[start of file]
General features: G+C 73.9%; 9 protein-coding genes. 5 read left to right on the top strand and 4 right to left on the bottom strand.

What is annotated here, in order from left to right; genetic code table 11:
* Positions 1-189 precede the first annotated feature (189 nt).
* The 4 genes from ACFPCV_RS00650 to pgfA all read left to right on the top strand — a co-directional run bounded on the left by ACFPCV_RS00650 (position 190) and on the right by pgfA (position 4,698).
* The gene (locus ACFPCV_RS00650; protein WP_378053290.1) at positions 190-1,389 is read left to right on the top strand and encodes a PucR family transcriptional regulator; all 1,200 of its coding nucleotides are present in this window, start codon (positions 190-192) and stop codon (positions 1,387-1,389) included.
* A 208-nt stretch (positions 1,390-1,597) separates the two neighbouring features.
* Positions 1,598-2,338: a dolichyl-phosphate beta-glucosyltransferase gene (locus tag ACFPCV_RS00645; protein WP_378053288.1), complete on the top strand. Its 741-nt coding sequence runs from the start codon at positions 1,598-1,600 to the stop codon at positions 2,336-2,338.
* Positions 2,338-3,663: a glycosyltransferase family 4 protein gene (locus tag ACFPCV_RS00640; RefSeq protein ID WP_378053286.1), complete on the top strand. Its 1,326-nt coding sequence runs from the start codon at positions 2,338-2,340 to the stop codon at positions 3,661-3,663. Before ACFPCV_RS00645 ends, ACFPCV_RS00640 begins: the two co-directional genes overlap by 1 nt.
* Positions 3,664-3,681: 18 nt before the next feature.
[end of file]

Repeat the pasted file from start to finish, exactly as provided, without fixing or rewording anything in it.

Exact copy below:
General features: G+C 73.9%; 9 protein-coding genes. 5 read left to right on the top strand and 4 right to left on the bottom strand.

What is annotated here, in order from left to right; genetic code table 11:
* Positions 1-189 precede the first annotated feature (189 nt).
* The 4 genes from ACFPCV_RS00650 to pgfA all read left to right on the top strand — a co-directional run bounded on the left by ACFPCV_RS00650 (position 190) and on the right by pgfA (position 4,698).
* The gene (locus ACFPCV_RS00650; protein WP_378053290.1) at positions 190-1,389 is read left to right on the top strand and encodes a PucR family transcriptional regulator; all 1,200 of its coding nucleotides are present in this window, start codon (positions 190-192) and stop codon (positions 1,387-1,389) included.
* A 208-nt stretch (positions 1,390-1,597) separates the two neighbouring features.
* Positions 1,598-2,338: a dolichyl-phosphate beta-glucosyltransferase gene (locus tag ACFPCV_RS00645; protein WP_378053288.1), complete on the top strand. Its 741-nt coding sequence runs from the start codon at positions 1,598-1,600 to the stop codon at positions 2,336-2,338.
* Positions 2,338-3,663: a glycosyltransferase family 4 protein gene (locus tag ACFPCV_RS00640; RefSeq protein ID WP_378053286.1), complete on the top strand. Its 1,326-nt coding sequence runs from the start codon at positions 2,338-2,340 to the stop codon at positions 3,661-3,663. Before ACFPCV_RS00645 ends, ACFPCV_RS00640 begins: the two co-directional genes overlap by 1 nt.
* Positions 3,664-3,681: 18 nt before the next feature.